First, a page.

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Topic: Eddy Current coin detector (Read 2 times) previous topic - next topic

mstxee

Hello!

I'm new to the world of Arduino, so far I've only done a few simple blinking LED projects with buttons and such.

I'm looking to create a setup that will detect what type of US coin has been rolled down a ramp using a magnetic field and the eddy current interactions for a physics project. Basically, I want something pretty similar to this: http://www.youtube.com/watch?v=5QRKZBdkY4g

I was looking to use two IR photogates to determine the speed of the coin (simply the time difference between when photogate 1 and two are tripped) and then I was going to use an Adafruit 16x2 LCD display to show the time it took to travel from photogate 1 to 2 and then display what sort of coin it is by comparing the time to a known range of values.

My question is, how do I find an accurate difference in time between tripping photogate 1 and 2? The absolute time is irrelevant, I just need a good delta t. I've looked around and I'm not sure if loops will be fast enough, and I'm a little unsure of my other options.

I feel confident in doing the comparison and display of the type of coin once the delta t is calculated but I'm a little stuck on the first part.

Thanks in advance for any help!!

Si

Hi,

You can use the function millis()

This returns a long which is the milliseconds since the Arduino last reset (well pretty much).

So, in pseudo code:

Code: [Select]

when trigger1 tripped
    t1 = millis()
when trigger2 tripped
    t2 = millis()
    dt = t2 - t1
    display dt on LCD
--
My New Arduino Book: http://www.arduinobook.com

Qsilverrdc

You could use interrupt driven coding to get very accurate timing. 8)
Attach your photo eyes to the interrupt inputs.  Use the micros() function to get times.
pseudo code kind of:

INT0 :
micros() > stack.
Count+

INT1:
if Count > 0
   Micros() > endTime
   Pop stack > startTime
   Set EventFlag
   Count -
Main:
If EventFlag
   do calculations
   clear flag
   ----
Other stuff like display

Pushing start times onto a stack would allow rapid drops, so long as your main loop is able to complete faster then a coin can get thru.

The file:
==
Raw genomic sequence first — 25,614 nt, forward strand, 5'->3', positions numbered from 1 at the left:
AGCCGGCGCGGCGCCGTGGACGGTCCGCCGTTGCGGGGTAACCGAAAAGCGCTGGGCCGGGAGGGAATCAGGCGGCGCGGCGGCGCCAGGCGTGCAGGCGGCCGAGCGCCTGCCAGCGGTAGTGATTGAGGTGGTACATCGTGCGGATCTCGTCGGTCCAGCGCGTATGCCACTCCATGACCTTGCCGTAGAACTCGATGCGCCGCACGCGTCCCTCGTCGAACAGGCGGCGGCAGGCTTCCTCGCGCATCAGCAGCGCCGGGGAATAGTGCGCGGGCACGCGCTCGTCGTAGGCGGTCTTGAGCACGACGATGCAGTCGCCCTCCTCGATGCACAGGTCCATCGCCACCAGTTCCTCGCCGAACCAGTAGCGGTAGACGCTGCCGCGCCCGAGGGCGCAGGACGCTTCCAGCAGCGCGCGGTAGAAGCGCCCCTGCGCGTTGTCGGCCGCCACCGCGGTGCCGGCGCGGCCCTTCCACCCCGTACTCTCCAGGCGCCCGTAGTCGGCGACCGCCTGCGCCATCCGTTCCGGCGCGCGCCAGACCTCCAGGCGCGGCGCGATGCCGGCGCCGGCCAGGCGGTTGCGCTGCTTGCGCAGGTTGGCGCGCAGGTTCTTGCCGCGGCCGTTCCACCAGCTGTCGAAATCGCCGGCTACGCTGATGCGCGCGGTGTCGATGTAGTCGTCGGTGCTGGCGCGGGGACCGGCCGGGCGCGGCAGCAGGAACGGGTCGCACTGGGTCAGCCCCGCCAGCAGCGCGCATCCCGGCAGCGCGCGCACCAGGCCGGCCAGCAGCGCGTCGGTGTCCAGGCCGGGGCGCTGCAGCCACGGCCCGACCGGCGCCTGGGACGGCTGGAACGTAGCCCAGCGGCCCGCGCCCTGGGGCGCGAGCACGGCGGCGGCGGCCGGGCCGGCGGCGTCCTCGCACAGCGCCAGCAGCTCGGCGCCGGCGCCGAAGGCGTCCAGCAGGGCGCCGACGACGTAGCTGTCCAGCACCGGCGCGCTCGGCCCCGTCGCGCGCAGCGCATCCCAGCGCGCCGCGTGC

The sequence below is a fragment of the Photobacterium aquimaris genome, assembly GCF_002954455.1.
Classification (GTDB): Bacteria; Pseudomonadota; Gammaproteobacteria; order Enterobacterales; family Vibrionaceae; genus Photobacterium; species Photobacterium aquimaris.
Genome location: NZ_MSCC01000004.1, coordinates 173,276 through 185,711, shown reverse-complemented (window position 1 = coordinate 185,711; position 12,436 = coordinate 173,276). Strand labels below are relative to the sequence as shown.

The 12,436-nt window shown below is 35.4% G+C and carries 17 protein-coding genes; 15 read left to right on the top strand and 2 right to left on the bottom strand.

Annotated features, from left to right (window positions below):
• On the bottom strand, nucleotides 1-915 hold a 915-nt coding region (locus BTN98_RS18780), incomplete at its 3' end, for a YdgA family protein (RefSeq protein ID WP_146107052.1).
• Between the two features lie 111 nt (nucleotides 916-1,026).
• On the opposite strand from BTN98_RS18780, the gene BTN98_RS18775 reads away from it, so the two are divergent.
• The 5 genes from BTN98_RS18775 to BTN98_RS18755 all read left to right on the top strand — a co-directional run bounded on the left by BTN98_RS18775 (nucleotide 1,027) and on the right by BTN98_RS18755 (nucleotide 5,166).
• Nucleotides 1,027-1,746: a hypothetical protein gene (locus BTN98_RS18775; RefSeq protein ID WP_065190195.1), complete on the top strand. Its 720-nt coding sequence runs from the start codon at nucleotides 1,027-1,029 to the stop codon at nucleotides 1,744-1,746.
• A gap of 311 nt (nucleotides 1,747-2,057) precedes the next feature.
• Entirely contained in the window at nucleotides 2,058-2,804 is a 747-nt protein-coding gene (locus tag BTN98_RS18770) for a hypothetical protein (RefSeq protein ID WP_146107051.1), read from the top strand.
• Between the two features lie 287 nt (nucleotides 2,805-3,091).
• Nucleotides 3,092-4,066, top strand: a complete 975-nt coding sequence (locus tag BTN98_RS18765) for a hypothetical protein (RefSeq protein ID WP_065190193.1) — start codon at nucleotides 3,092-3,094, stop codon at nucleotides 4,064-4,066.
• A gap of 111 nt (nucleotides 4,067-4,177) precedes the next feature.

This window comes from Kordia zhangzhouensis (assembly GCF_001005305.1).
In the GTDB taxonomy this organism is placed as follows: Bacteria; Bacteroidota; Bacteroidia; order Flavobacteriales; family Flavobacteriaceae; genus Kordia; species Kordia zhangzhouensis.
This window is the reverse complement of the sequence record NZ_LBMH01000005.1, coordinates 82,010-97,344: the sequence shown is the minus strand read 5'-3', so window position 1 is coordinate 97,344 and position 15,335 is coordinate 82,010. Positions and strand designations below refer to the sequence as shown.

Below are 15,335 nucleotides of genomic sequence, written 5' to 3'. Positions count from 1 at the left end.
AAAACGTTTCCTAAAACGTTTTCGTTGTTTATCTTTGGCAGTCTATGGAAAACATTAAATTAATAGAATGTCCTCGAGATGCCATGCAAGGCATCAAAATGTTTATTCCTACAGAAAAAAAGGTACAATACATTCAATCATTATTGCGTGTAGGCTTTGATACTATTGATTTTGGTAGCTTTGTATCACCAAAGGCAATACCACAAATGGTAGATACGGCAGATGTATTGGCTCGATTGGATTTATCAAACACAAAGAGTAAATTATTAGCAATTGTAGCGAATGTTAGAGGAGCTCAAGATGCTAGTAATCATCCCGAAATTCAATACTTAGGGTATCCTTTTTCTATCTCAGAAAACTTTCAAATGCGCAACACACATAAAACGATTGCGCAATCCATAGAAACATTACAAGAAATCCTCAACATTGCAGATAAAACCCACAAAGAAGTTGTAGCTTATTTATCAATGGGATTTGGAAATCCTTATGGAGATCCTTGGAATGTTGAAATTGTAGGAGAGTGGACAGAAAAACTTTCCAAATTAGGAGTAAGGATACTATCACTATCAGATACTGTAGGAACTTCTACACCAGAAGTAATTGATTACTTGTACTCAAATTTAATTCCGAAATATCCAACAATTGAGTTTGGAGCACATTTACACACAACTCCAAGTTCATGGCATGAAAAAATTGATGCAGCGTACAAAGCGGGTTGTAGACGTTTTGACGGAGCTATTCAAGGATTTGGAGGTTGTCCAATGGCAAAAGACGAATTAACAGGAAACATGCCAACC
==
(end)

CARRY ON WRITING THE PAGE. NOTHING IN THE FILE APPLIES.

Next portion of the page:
(Lots of error stuff missing here, but you should get the idea.)

Notes:
Most Arduino boards have two external interrupts: INT0 (on digital pin 2) and INT1 (on digital pin 3).   

FUNCTION:  attachInterrupt(interrupt, function, mode)
FUNCTION:  micros()

Returns the number of microseconds since the Arduino board began running the current program. This number will overflow (go back to zero), after approximately 70 minutes. On 16 MHz Arduino boards (e.g. Duemilanove and Nano), this function has a resolution of four microseconds (i.e. the value returned is always a multiple of four). On 8 MHz Arduino boards (e.g. the LilyPad), this function has a resolution of eight microseconds.

There are 1,000,000 microseconds in a second.

Good Luck

Richard

Udo Klein

Interrupt driven code will only give reliable accurate timing if all interfering interrupts are disabled. Otherwise you get mostly correct timing. That is every once in a while your timing will be off the mark depending on the interrupts that are blocking it.
Check out my experiments http://blog.blinkenlight.net

mstxee

Thanks! The interrupt inputs seem like exactly what I want. I was searching all sorts of terms but never found that and it seems like a perfect solution. Now to wait for all my parts to arrive...

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